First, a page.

Ultrasound abnormalities have been studied mainly in the alveolar, interstitial syndromes and in extra lung water overload. To our knowledge, the presence of sonographic abnormalities in bronchiectasis and its correlation with severity has not been yet established.

The simplicity and high feasibility of ultrasound make it an attractive and easy-to-use diagnostic tool at the bedside for the pulmonologist in the diagnosis of different lung diseases and bronchiectasis [2].

The aim of this study was to investigate the abnormal findings during ultrasound examination of a group of patients diagnosed radiologically as bronchiectasis with different degrees.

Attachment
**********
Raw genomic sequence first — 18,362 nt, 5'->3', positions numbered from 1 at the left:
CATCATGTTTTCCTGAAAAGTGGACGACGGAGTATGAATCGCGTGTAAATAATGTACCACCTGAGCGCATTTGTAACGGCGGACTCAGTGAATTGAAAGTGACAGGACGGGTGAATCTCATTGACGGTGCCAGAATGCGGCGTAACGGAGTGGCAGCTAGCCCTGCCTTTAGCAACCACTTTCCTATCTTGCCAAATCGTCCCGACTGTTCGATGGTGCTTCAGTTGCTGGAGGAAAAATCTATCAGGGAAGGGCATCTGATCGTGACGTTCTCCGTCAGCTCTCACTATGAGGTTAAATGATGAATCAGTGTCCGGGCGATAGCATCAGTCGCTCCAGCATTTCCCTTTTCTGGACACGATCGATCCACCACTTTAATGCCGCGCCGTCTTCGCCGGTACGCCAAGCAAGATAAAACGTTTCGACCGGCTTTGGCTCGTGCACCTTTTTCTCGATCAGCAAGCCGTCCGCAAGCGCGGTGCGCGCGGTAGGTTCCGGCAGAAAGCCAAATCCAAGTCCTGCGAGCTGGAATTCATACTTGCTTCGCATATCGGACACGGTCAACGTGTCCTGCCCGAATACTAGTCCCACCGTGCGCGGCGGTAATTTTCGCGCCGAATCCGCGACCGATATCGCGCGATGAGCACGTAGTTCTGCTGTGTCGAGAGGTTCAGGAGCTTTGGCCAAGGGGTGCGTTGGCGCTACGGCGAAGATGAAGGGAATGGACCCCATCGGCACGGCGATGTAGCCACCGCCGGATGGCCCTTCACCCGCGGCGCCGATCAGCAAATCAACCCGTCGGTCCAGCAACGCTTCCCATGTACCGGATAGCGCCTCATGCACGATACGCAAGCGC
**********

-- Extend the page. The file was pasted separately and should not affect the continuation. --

Patients and methods Top


This analytic cross-sectional study was done in Assiut University Hospital during the period from January 2017 to February 2018 on 61 patients diagnosed as suffering from bronchiectasis.

Diagnosis was based on history, clinical examination, chest HRCT, and all required immunological and laboratory investigations. Transthoracic ultrasound, pulmonary function tests (PFTs), and HRCT chest were performed for all patients at the Chest and Radiology Departments, Assiut University Hospital. An informed consent was obtained from each patient and the study was approved by the Faculty of Medicine Ethics Committee.

Radiological assessment (high-resolution computed tomography)